How to dress for the Arctic climate

I believe you are reading this because you already know: the Arctic is cold! Living here, we are used to the below 30 in wintertime, however, to be comfortable you need good clothing. The Arctic lifestyle requires us to be outdoors all year and we live by the saying “there is no such thing as bad weather, only bad clothes”. 

The "three layer principle"

In the Bardufoss Region most winter days have sub-zero temperatures. We often experience longer periods with cold weather (below -20), and in the inlands the temperature occasionally creeps down to -35. 

So how do we dress for this incredibly cold weather? The answer can be summarized in one word: layers. Layer upon layer with high quality clothing. Layered clothing keeps you flexible to regulate your body temperature as your activity level changes through the day. It can best be explained by the “three layer principle”:

Base layer: this is the layer you have closest to your body. The primary purpose of this layer is to transport moist away from your skin and keep you dry. A base layer of thin wool is ideal, especially merino wool. Cotton is not suited as base layer, as it stays moist and cools your skin when you stop exercising. 

Mid layer: this layer should provide insulation and prevent release of body heat. A mid layer made of a fibrous material that keeps the air locked in is ideal, like down or coarse wool. In summer, a light down jacket or a fleece sweater may do the trick, however, when the extreme winter cold sets in a thick down jacket is the only thing that will keep you warm when staying outdoors for hours. Be aware that down jackets are not suited for wet conditions as the down will clump together and eliminate the insulating effect.

Outer layer: to protect you from the elements, wear a windproof and waterproof outer layer. A windstopper or softshell jacket is ideal which will let out excess moisture and keep you dry. In heavy rain a raincoat is recommended. Remember to wear insulated and water repellant pants!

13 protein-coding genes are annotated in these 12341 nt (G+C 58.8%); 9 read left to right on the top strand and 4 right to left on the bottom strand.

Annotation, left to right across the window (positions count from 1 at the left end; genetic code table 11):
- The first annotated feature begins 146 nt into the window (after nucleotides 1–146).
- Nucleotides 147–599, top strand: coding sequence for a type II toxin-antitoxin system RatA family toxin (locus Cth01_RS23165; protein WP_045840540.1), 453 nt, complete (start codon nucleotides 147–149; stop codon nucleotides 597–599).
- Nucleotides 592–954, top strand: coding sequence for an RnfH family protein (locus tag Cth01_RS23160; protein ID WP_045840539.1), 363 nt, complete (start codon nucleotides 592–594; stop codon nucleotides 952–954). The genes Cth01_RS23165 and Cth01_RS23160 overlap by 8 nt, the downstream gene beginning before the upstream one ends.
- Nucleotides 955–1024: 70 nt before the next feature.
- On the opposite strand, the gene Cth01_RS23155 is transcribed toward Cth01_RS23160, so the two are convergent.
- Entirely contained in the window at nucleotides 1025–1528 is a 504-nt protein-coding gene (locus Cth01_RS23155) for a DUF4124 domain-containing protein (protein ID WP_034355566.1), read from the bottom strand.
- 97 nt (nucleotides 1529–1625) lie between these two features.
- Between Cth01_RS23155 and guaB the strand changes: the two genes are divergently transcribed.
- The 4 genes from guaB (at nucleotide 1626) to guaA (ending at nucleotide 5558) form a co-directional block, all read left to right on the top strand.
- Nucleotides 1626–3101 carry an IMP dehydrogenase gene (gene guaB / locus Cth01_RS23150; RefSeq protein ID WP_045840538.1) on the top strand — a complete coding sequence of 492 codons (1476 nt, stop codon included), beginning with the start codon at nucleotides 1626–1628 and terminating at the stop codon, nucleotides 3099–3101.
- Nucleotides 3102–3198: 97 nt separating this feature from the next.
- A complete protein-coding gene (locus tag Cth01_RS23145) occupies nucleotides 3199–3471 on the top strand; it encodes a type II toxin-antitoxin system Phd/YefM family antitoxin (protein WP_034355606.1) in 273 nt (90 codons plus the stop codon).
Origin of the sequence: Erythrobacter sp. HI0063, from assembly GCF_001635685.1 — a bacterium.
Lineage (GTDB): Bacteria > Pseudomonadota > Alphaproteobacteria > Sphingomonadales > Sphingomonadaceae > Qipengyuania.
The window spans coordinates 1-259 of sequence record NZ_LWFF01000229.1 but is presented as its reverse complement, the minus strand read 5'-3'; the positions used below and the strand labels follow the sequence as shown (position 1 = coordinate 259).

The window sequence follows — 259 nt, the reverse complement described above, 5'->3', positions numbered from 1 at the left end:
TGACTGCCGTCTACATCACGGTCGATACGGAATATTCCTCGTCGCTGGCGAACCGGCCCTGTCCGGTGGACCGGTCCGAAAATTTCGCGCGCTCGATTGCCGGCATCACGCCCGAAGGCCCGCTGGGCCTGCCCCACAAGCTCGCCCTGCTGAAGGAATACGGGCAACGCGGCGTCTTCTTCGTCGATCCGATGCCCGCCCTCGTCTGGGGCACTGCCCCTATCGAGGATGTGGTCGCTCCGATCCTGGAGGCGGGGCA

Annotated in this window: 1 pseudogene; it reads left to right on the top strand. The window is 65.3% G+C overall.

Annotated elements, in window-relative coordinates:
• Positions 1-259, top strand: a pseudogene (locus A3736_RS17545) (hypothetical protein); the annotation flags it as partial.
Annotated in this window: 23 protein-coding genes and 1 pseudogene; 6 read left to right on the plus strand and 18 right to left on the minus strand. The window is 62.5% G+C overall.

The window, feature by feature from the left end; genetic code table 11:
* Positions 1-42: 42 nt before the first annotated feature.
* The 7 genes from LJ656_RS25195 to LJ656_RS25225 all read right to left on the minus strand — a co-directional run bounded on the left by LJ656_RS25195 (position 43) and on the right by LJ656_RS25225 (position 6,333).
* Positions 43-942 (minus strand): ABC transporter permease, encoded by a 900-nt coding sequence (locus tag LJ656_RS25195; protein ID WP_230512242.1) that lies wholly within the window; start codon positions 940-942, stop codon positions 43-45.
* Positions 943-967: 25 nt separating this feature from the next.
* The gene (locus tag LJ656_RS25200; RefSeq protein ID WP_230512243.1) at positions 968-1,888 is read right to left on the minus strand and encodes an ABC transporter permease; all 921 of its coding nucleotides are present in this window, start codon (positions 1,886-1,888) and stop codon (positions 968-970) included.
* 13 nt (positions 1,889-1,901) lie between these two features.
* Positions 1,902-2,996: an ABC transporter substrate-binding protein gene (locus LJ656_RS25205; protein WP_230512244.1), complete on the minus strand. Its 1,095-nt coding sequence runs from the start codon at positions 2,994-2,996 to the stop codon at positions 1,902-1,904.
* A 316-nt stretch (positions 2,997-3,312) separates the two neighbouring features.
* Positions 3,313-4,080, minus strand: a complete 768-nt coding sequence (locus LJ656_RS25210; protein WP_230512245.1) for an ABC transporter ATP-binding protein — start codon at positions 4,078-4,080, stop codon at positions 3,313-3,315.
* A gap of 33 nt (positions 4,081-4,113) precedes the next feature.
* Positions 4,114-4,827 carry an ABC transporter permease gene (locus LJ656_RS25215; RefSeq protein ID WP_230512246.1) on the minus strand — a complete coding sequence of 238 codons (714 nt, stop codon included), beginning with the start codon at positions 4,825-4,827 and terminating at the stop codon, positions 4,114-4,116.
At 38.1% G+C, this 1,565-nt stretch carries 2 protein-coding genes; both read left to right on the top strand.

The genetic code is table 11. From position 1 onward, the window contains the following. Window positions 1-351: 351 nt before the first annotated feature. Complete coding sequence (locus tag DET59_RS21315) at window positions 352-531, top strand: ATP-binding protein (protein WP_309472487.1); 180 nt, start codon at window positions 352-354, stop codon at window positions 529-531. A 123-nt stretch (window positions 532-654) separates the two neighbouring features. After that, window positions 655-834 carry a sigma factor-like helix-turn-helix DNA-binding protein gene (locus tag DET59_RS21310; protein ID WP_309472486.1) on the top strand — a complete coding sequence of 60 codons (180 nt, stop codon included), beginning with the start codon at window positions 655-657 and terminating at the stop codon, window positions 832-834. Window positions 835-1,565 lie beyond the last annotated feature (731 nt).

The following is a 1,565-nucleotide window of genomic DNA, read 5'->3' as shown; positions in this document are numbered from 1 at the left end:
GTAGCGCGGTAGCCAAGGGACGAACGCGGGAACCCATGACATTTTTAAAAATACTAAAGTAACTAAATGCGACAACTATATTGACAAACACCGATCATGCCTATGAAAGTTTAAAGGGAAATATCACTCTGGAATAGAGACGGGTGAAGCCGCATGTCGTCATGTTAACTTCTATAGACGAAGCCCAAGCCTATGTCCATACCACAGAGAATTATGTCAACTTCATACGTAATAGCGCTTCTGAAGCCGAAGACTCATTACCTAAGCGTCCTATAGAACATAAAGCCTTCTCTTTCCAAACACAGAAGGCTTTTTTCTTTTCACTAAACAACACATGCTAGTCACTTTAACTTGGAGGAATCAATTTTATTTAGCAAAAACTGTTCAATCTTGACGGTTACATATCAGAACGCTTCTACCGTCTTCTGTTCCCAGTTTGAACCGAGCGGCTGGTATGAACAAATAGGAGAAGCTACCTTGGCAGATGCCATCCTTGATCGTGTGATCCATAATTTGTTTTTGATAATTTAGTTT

Protect your feet from the cold

The shoes you wear can be the factor that makes or breakes your experience. Having cold feet ruining your Arctic experience feels sour! Make sure your winter shoes are insulated with thick soles, and have enough room for thick socks. The layer principle can be adapted to your feet, however, two layers are enough. I recommend a thin inner sock with a thicker outer sock, both made out of wool. If your shoes feel tight with two layers, reduce to one layer to leave room for insulating air. 

If you struggle with cold feet and feel like nothing keeps you warm, try changing your socks to a dry pair after a few hours! Another great alternative is heated insoles. 

Where can I buy suitable clothing on a budget?

Our best tip for Arctic clothes shopping on a budget is to visit a second hand store. You are likely to find everything you need! Most large sports chains like XXL and Sport1 have great options for you who are traveling on a budget, as most winter attire is on sale by the time winter arrives. These stores can be found in most Norwegian towns. 

Two happy snowshoeing guides on a hike to Norway’s National Waterfalls. This was a beautiful winter day with temperatures just below zero.

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